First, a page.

Bandai to Subbers: “No Solid State Society!”


Bandai USA has pre-emptively told subbing groups not to distribute copies of the upcoming “Ghost in the Shell: Solid State Society” or they would risk litigation. The movie will premiere on a Japanese satellite pay-per-view channel on September 1 and released on Region 2 DVD on November 24. The company holds the North American license and, according to their press release, will release the title sometime in 2007. Way to be generic, guys!

This may be the fiercest corporate action yet against fansub groups mainly because of the high-profile of the title in question and because it was a blanket threat. If a English-language sub group actually does take this on a project, I will credit their ballsiness to high heaven while hoping they have very good lawyers. If Bandai cares enough to issue a press release, you can be damn sure they have the cash and resources to back up their challenges.

Bandai made some accurate legal assertions in terms of intelluctual property law but still said things that made me groan. First, they claim that “several fansub sites have publicly announced plans to create and distribute illegal fansubs”. Who, Bandai? Which sites? The only group that subtitled the trailer was Ayu and they said “in no way does this mean we will sub the actual movie”. Besides, if Italian, Spanish or even French subs come out, I doubt you’ll take action as proudly stated you and Manga Entertainment have “secured the exclusive right to distribute this title in the US” and such foreign-language subtitling is hardly “unfair competition” when it seems there will be no non-English subtitles on the official release.

Second, they said “the creation of translated versions of Solid State Society is considered an unauthorized derivative”. Never did they mention straight rips which seem to suitable substitutes for those Americans knowledgable in Nihongo to waiting 6-12 months for a legally obtainable disc and aren’t willing to pay 9800 yen for Region 2. Also, *.srt files could technically be considered not a complete translated version but It can be if they are packaged together with an accompanying video file.

Bandai is most likely really super-duper serious about this and maybe 1-2 raw versions may come out after the PPV airs. However, there most certainly WILL be raws when the DVD ships and I guarantee more than one group will secretly release subs because Ghost in the Shell is popular and there is certainly demand for it. If there wasn’t significant demand, why would Bandai have issued this warning?

Just look at the case of “Final Fantasy: Advent Children” last year. Initially, DVDs of the film were supposed to be released simultaneously in America and Japan on September 14. A rip of the disc was leaked onto the Internet a few days before its intended release and English subtitle files were up days later. Demand for them was high since Sony Pictures had just delayed the US release two months (November). That was the first in a number of changing dates until finally it streeted on April 25, 2006 — seven months late.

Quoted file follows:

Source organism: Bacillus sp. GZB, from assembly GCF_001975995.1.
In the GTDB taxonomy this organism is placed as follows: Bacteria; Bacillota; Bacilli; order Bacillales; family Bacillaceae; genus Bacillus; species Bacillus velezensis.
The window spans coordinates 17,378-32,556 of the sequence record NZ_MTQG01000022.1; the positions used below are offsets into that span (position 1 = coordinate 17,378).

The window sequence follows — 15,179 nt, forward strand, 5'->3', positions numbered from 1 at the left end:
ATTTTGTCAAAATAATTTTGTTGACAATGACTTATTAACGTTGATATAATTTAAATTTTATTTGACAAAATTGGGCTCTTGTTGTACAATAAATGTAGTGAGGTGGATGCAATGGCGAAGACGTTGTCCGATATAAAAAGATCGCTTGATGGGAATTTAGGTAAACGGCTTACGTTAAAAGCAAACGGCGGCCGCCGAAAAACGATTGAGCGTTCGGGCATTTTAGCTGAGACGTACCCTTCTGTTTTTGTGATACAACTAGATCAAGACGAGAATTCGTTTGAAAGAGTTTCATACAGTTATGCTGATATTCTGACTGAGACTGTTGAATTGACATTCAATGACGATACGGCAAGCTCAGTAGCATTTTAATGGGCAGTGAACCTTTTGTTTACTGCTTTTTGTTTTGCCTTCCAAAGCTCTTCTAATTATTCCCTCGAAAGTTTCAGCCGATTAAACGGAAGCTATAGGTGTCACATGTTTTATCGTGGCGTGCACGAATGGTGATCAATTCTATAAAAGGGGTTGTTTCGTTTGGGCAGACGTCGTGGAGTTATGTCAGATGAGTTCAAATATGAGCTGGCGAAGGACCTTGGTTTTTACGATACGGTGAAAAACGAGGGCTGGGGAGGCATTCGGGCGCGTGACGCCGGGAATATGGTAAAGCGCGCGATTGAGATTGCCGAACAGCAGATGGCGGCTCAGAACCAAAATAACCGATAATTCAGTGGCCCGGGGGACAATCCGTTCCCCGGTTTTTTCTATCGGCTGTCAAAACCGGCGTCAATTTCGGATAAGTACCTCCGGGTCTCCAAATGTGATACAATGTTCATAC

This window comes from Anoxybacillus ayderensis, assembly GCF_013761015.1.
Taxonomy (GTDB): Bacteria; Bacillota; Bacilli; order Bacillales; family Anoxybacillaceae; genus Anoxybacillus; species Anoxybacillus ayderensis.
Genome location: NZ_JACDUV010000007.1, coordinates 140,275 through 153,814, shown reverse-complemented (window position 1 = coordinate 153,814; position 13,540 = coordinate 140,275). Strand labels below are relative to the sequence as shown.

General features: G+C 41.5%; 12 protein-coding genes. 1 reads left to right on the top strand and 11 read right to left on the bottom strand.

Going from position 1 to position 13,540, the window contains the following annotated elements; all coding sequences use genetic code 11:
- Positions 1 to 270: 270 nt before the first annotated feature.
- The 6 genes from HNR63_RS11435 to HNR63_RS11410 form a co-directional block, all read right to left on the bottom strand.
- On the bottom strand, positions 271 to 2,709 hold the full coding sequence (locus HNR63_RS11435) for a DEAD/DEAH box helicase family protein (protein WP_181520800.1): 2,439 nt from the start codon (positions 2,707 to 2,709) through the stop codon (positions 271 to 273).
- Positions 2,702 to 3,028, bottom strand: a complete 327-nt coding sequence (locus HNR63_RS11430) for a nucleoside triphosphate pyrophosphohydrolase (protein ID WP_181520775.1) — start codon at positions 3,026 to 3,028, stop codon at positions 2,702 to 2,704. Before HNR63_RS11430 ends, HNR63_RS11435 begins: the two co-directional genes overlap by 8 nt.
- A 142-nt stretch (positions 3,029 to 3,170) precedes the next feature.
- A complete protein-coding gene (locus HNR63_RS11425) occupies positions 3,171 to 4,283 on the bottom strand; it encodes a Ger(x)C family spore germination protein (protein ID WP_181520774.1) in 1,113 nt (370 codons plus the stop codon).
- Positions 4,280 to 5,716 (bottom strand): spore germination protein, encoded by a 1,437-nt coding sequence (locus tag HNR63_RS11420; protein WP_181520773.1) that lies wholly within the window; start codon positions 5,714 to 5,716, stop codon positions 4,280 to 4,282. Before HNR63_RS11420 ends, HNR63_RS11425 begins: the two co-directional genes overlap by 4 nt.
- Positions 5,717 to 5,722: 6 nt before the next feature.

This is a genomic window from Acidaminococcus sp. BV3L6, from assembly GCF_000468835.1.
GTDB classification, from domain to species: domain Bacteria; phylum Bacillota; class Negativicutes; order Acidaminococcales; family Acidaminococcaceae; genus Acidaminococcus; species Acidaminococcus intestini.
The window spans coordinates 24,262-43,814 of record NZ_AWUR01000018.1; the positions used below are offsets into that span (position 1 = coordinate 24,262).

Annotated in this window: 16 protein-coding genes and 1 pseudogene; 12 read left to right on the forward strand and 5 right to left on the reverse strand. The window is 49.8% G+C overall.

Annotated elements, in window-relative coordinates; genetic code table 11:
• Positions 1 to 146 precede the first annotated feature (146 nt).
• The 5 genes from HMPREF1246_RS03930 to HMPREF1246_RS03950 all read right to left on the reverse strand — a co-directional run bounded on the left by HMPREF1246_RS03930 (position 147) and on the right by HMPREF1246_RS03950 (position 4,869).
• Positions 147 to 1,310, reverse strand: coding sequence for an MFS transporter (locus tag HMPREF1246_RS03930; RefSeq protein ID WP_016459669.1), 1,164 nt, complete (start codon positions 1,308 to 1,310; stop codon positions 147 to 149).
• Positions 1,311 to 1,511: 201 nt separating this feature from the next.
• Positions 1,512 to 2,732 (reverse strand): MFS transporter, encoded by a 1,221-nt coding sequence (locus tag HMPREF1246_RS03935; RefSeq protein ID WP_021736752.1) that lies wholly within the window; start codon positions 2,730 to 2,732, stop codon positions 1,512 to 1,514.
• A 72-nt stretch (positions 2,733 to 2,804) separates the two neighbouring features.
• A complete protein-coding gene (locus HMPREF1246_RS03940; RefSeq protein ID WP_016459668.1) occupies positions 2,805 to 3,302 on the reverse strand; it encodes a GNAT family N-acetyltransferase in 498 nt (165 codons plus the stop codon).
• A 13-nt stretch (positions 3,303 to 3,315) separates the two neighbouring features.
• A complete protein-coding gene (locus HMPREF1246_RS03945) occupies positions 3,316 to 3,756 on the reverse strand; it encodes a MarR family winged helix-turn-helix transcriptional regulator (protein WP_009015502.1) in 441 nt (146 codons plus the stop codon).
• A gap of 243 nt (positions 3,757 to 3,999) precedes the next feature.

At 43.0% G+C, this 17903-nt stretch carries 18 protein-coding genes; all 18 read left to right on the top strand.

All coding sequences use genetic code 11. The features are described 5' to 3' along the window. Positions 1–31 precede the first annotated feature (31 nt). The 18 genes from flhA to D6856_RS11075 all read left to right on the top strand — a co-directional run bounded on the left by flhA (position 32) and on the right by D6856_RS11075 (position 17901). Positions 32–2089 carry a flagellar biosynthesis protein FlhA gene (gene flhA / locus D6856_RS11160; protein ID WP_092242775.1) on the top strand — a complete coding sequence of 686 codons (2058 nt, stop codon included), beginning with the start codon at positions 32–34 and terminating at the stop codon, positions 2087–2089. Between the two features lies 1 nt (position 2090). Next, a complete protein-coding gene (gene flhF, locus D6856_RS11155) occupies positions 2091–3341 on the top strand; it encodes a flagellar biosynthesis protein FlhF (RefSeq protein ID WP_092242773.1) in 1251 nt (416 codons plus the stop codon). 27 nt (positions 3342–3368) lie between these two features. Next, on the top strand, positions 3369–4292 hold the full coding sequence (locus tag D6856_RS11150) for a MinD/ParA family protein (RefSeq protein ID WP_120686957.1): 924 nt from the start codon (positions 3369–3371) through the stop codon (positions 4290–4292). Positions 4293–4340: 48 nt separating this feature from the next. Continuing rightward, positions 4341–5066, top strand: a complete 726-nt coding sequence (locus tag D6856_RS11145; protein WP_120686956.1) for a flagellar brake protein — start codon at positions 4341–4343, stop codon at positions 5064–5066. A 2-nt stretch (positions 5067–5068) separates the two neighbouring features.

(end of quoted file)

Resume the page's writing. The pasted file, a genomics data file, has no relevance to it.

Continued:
Bandai, I promise, heck, I even pinkyswear that I will buy this movie whenever it comes out here in the States. But if I happen to see a version floating around online a couple months from now while I conduct my daily Web browsing, consider the opportunity seized.

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13 responses to “Bandai to Subbers: “No Solid State Society!”

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  2. You are arguing on very minute technicalities that Bandai and the likes probably don’t even care about.

    The truth is, Bandai just has to send a e-mail to the ISP and the whole site is gone until the fansubbers are the ones who have to prove in court that they are not infringing on copyright, which they are. That’s the DMCA for you Americans.

    .srt files by themselves are still infringing on copyright because translation rights are part of it.

  3. I know that ISPs tend to shutdown first and ask questions later, but Bandai only has North American rights… it would be ludicrous to attempt to enforce that in Russia or Sweden. We all saw how well it worked when America’s feudal copyright emperors unleashed their hounds on Pirate Bay. Perhaps what we will end up seeing is U.S. and Canadian IP addresses blocked by fansub sites.

  4. Because:
    -subbed versions have better distribution networks than straight rips, and you don’t have to jump through hoops to get them
    -partial translations for more than personal use are still illegal according to copyright law

  5. I would hardly call it “intellectual property” when they didn’t translate it…now, I’m not well versed ni copyright laws, or anything of the sort (I’m a translating music-playing programmer…), but if you translate it, wouldn’t it be considered YOUR intelectual property? (and besides, fan translations are better anyways (I know this from experience as being a Japanese-American, as well as a translator.), and I’m thoroughly convinced that those translators are random bums hired off the streets of Seattle…